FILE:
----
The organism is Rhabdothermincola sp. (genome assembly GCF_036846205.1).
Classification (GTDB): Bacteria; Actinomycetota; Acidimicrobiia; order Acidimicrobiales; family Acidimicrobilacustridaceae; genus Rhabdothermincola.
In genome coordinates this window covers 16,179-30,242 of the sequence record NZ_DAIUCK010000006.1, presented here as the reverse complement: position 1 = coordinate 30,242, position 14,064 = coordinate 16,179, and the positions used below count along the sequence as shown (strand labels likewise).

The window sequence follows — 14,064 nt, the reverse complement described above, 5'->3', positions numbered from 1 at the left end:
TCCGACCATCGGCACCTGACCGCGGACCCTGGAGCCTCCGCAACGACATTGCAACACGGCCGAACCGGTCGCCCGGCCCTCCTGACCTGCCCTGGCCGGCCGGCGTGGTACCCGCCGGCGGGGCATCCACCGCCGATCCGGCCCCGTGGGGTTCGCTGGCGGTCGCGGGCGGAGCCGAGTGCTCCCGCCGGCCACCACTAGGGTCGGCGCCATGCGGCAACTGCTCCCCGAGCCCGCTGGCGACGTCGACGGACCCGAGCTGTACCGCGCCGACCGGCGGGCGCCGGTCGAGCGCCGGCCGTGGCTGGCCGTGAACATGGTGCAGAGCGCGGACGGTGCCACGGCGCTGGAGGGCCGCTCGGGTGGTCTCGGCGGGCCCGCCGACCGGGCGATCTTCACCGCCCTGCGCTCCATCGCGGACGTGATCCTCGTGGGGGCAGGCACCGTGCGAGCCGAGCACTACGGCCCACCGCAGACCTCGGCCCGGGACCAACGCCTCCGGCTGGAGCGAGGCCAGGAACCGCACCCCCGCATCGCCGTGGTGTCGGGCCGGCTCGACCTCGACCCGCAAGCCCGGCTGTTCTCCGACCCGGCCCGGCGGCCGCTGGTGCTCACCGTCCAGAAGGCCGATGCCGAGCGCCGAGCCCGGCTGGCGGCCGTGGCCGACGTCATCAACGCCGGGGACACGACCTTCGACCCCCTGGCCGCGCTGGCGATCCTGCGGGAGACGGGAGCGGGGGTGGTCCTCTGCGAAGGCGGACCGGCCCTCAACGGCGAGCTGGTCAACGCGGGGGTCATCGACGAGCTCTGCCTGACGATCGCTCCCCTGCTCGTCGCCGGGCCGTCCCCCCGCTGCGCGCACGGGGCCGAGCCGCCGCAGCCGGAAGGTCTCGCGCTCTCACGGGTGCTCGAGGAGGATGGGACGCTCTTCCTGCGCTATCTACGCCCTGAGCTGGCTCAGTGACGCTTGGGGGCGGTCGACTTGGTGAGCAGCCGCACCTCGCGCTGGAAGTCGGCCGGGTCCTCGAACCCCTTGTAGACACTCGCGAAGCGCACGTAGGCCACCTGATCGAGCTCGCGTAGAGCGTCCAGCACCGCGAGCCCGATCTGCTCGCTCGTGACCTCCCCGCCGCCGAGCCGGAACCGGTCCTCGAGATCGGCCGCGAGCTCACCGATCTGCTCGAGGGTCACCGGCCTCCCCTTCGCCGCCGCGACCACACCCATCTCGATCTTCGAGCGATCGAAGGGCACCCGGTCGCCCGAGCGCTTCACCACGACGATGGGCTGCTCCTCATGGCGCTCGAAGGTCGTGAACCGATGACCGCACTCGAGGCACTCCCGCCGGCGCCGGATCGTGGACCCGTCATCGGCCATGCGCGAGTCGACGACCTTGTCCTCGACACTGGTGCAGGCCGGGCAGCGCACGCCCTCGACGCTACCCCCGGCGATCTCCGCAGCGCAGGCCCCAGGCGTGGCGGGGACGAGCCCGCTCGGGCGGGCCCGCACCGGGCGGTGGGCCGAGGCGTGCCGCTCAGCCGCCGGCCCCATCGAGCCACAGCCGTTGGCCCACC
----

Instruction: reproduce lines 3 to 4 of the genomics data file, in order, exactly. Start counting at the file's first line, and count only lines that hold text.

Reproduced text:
In genome coordinates this window covers 16,179-30,242 of the sequence record NZ_DAIUCK010000006.1, presented here as the reverse complement: position 1 = coordinate 30,242, position 14,064 = coordinate 16,179, and the positions used below count along the sequence as shown (strand labels likewise).

The window sequence follows — 14,064 nt, the reverse complement described above, 5'->3', positions numbered from 1 at the left end: